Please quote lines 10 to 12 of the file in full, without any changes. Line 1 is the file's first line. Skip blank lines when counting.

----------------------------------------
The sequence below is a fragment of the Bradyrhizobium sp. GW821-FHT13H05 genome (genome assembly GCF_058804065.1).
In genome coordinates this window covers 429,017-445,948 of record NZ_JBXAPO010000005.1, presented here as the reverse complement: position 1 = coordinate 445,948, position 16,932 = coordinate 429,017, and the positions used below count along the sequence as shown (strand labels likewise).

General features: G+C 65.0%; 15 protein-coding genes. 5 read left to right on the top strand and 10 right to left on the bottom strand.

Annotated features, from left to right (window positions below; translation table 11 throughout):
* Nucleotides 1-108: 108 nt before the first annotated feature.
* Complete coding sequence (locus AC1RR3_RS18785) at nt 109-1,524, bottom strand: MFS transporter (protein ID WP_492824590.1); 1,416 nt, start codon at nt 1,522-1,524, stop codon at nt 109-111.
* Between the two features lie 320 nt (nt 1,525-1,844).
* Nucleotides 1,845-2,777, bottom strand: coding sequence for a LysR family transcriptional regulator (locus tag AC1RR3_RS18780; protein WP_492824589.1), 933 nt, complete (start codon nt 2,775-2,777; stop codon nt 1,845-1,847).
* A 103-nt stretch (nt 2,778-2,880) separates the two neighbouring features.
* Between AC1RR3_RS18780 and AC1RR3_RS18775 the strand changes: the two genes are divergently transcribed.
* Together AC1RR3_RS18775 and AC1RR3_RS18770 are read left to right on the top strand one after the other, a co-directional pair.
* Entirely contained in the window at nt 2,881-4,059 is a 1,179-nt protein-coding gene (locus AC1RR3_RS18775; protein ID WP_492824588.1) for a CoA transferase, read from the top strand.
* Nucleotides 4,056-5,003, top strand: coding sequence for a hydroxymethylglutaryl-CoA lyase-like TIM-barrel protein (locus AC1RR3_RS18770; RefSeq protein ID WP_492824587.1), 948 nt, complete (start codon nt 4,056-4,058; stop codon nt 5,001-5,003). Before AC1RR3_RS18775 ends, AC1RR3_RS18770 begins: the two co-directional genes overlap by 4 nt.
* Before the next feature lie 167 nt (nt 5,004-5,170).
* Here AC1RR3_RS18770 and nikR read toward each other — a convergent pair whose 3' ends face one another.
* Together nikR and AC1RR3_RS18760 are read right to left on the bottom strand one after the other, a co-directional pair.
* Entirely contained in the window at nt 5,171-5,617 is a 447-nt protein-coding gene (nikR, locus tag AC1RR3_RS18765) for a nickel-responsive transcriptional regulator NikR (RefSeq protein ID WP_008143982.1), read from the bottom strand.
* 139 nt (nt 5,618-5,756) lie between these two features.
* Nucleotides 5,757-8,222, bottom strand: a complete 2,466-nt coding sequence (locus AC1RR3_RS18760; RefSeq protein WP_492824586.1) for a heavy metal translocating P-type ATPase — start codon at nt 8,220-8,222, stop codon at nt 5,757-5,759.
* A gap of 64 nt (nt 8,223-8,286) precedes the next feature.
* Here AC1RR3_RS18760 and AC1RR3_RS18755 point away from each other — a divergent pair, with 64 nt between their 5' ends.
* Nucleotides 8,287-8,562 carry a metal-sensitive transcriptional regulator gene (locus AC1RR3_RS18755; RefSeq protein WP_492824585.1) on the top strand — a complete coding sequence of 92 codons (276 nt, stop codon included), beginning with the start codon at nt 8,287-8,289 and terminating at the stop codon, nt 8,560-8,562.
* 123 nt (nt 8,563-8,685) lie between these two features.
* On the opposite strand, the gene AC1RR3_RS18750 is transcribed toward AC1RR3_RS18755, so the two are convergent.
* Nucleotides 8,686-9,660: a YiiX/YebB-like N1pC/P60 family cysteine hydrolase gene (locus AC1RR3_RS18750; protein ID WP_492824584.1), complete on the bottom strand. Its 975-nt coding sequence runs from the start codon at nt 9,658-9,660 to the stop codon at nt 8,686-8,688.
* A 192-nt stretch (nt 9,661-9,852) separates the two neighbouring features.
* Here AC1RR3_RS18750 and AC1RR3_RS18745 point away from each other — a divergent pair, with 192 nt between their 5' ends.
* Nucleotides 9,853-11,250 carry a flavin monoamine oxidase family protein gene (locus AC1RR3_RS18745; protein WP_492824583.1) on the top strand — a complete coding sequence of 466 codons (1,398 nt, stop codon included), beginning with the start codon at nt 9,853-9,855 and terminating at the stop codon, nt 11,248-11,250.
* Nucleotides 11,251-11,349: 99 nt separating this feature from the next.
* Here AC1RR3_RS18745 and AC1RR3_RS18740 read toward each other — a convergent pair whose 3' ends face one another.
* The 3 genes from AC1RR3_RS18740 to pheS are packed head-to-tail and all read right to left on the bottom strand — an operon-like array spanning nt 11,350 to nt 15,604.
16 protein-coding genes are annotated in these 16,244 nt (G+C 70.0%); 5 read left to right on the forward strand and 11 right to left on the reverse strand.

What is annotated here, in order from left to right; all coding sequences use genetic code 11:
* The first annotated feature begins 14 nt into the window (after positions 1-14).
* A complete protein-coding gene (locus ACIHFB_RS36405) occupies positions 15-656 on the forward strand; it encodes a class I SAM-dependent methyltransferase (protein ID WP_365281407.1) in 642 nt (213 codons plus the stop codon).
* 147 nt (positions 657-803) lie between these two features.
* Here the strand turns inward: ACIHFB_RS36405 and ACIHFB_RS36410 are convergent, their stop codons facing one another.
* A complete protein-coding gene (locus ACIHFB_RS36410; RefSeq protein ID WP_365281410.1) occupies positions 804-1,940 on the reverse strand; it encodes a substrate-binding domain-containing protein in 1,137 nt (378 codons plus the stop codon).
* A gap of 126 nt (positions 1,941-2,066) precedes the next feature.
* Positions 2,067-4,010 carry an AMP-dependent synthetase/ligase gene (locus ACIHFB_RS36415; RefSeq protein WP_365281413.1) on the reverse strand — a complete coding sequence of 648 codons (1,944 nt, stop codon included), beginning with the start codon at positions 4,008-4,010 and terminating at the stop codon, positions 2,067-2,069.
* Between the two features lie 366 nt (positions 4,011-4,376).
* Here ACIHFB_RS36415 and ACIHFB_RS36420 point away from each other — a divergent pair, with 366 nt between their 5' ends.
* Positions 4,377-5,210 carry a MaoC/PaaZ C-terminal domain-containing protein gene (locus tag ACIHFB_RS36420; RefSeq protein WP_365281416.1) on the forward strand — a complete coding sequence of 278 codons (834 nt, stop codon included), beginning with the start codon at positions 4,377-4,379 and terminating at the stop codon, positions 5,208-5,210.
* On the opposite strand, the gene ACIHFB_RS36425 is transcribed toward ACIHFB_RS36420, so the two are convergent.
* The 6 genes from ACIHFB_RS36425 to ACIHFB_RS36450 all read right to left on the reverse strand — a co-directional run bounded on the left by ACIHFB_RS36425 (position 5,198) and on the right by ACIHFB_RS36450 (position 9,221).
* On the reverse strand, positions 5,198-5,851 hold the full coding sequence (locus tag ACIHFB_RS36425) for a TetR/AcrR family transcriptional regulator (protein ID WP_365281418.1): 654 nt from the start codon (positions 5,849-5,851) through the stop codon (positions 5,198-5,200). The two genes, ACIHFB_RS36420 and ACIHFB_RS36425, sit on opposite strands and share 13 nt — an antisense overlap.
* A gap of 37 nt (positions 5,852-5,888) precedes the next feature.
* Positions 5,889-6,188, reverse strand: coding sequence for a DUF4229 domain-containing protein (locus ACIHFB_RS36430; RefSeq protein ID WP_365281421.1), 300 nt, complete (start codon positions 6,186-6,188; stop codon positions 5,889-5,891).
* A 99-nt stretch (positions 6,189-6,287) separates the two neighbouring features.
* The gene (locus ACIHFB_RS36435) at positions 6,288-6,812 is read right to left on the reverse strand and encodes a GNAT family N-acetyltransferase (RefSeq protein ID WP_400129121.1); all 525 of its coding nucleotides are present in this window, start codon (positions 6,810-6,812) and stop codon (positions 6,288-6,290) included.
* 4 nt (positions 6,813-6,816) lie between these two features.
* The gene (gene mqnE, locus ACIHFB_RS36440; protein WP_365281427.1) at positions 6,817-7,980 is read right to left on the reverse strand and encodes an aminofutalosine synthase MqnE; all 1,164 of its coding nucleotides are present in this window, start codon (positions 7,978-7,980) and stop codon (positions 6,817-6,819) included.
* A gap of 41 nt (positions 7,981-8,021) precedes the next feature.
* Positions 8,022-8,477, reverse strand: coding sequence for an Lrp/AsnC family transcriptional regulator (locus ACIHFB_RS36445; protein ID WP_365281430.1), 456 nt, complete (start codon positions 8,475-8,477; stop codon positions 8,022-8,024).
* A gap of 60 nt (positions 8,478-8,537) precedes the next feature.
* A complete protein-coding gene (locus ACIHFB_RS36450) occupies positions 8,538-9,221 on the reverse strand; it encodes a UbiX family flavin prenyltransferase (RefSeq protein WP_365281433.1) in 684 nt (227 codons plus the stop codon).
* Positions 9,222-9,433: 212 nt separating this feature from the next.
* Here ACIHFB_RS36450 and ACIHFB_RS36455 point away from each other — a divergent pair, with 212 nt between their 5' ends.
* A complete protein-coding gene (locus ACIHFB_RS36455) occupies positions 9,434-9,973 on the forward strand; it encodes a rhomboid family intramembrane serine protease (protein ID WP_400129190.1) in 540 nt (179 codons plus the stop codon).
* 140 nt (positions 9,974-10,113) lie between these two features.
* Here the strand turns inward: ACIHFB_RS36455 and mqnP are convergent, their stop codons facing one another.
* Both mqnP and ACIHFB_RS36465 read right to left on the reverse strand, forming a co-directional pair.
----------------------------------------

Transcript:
* Between AC1RR3_RS18780 and AC1RR3_RS18775 the strand changes: the two genes are divergently transcribed.
* Together AC1RR3_RS18775 and AC1RR3_RS18770 are read left to right on the top strand one after the other, a co-directional pair.
* Entirely contained in the window at nt 2,881-4,059 is a 1,179-nt protein-coding gene (locus AC1RR3_RS18775; protein ID WP_492824588.1) for a CoA transferase, read from the top strand.